Mandi: “T is really happy when they win. It’s a high high, but then he’s looking forward to the next game. He’s sad when we lose, but then he moves on. Whether it’s recruiting or making time to play with the kids, he doesn’t have time to mope.”
Melinda: “I’m thankful for Eric’s attitude. He teaches his student athletes, and he teaches us that you have to decide what you need to do to be successful in life each day.”
In addition to everything else they do, the coaches’ wives give back to the community. A tight knit group, all the wives support the interests of one another.
Carol organizes contributions to Families Helping Families at Christmas. “Will and I started Feed Our Heroes during the COVID-19 pandemic,” she says. “We wanted to help the health care employees fighting COVID right here in the Midlands. We also support Camp Cole.”
Chantal and Mike started the Mike Peterson Foundation in 2004 in an effort to support underserved and socioeconomically challenged families. The most recent activity was this past year’s Turkey Day Family Festival, which provided Thanksgiving dinner to 100 families. The foundation received support from local businesses in the Columbia area. The event enjoyed the support of Petersons’ football family, as well as Carolina sports celebrities Dawn Staley, Anya and Frank Martin, and Cocky. “It’s wonderful how the Carolina coaches support one another,” Chantal says.
The Wolfords started the No Stone Unturned Foundation, inspired by their son, Stone, who has Cardiofaciocutaneous Syndrome. No Stone Unturned is a nonprofit, therapeutic learning center located in Manhattan, Kansas, where Eric attended college. The foundation is dedicated to embracing, engaging, and empowering children with special needs and their families. The Wolfords pushed to get services for Stone and saw 42 doctors before finally getting an accurate diagnosis. Says Melinda, “We formed the foundation because we wanted to find ways to support families who aren’t able to access the providers/services that we were able to access to do what we did.”
Carol: “Will likes to create obstacle courses for our boys and challenges them to do things like push his truck around our property.”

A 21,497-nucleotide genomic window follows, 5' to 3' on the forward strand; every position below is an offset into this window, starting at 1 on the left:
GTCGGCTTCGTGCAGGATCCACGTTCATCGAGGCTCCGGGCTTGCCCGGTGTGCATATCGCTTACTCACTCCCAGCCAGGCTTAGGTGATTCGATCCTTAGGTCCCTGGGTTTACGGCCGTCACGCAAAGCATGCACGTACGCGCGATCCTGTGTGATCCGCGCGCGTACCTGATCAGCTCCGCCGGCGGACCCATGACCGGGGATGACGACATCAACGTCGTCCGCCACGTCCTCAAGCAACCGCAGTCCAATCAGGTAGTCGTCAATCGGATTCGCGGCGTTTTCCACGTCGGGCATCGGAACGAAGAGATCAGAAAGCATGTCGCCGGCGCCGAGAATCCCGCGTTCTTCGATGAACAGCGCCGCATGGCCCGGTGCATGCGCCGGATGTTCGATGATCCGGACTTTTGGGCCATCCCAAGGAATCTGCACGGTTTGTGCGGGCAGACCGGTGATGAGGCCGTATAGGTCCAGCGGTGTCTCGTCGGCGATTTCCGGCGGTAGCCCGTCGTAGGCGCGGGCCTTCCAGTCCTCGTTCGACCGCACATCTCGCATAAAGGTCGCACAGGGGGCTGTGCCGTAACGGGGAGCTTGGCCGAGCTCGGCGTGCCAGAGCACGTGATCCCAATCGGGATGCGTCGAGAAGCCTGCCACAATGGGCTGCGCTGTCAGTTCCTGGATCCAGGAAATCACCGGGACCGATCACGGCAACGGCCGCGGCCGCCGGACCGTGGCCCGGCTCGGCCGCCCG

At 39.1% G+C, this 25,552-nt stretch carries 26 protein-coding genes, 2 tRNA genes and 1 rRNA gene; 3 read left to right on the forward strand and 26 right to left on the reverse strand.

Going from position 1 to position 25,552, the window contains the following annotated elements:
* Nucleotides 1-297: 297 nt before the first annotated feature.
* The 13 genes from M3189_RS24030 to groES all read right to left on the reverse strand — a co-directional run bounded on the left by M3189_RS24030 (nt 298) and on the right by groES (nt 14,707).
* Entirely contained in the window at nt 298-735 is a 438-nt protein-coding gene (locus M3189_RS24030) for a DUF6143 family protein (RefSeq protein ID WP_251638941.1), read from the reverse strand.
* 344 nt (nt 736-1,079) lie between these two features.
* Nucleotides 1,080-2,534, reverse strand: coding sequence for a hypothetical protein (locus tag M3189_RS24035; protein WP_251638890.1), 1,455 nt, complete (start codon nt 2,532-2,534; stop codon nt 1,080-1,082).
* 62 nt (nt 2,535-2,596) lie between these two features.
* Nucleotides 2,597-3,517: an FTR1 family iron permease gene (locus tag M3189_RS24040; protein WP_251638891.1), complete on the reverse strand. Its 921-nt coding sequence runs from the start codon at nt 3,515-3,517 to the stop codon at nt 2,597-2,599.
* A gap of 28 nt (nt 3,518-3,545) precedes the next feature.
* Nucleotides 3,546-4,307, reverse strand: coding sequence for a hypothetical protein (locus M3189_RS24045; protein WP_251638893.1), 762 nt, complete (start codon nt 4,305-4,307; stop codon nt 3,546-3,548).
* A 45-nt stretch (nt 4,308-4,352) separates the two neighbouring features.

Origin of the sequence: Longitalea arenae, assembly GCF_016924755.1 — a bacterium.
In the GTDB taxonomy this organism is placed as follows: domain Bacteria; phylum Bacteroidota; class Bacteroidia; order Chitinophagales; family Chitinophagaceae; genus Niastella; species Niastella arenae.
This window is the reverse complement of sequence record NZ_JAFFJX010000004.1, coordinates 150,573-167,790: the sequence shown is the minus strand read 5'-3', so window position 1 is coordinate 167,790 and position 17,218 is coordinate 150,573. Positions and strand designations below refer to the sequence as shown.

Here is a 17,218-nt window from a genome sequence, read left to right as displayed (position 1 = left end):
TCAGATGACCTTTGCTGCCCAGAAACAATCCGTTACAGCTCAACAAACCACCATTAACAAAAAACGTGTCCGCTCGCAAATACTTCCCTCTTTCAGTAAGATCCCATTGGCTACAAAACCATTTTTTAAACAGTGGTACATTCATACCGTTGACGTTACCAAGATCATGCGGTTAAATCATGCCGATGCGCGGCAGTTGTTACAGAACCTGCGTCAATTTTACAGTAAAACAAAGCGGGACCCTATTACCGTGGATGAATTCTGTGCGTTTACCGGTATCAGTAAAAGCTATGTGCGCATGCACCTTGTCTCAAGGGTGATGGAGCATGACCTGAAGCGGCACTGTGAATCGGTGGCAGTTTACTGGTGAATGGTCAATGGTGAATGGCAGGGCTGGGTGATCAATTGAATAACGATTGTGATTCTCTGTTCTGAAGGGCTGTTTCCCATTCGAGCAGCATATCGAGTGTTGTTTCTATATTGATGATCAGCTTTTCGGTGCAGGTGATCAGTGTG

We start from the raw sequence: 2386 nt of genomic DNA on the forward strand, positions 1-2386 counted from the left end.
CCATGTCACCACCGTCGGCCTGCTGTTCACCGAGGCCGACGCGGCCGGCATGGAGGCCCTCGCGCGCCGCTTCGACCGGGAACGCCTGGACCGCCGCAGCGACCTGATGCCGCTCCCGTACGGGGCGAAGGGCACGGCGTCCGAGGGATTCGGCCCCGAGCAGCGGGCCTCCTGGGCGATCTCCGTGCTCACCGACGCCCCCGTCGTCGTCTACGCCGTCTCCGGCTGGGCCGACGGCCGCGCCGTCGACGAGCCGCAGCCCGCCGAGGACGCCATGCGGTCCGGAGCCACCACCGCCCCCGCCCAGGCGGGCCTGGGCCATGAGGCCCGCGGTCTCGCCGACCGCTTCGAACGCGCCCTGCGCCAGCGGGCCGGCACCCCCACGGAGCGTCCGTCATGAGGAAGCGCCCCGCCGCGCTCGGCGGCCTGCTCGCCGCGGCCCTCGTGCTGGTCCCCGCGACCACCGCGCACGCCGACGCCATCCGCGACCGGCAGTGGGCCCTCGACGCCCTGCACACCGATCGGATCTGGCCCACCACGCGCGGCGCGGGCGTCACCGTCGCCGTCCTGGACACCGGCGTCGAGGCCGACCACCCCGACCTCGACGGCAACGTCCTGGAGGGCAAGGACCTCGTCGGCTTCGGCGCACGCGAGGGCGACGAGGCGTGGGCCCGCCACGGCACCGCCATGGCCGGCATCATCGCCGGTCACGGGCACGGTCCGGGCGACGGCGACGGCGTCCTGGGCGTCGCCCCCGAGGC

Chantal: She is the daughter of Belizean immigrants and still has family in Belize. She is also an avid reader and enjoys traveling often.
Mandi: As a University of Florida graduate, she is a huge Gator fan. However, when former head football coach Steve Spurrier came to USC, she began to like the Gamecocks. “I pulled for the Gamecocks instead of Florida quite a few times when Coach Spurrier was at the helm,” she says. “Except when T coached for Florida, of course.”
Melinda: She is the oldest of eight children. The daughter of missionaries, she grew up in Kenya and came to the United States to attend college, followed in turn by her seven siblings. She provided a home base for them since her parents were still serving in Kenya.
Carolina Fans: Winning, Losing, and Giving 110 Percent
All four ladies praise the enthusiasm of Carolina fans. “We couldn’t do what we do without them,” says Carol.
Mandi is amazed by the energy at the games. “Everyone is all in. If we lost the week before, the fans are back and excited all over again like nothing happened. I can’t stress it enough: the Carolina fan base is awesome.”
Winning is great; losing, not so much. “Wolfie has a 24-hour rule: 24 hours to celebrate or 24 hours to grieve, then we move on,” says Melinda. While all four women avoid social media, criticism is hard to hear. They understand that fans do not have a way of knowing what is going on behind the scenes, like when a player gets hurt and the coaches must adjust their game plan on the fly. It is particularly hard for their children to hear the team or individual players criticized because the players are their friends, but it also creates teachable moments.
Chantal says, “We teach our boys to always give 110 percent. It puts wins and losses in perspective because if you keep learning from the mistakes, then you should be able to be proud of yourself no matter what the outcome is. That’s how I keep wins and losses in perspective but, of course, you always want to win.”
Carolina football coaches may make it look easy on those exciting fall Saturdays; however, the long hours and year-round effort they put into their jobs are consuming. Their time is in constant demand, whether on the field or on the recruiting trail, at practices, in the weight room, or a hospital waiting room. Fortunately for them, and for Carolina football fans, they have the love, help, and support of their compassionate, intelligent, strong, and beautiful wives.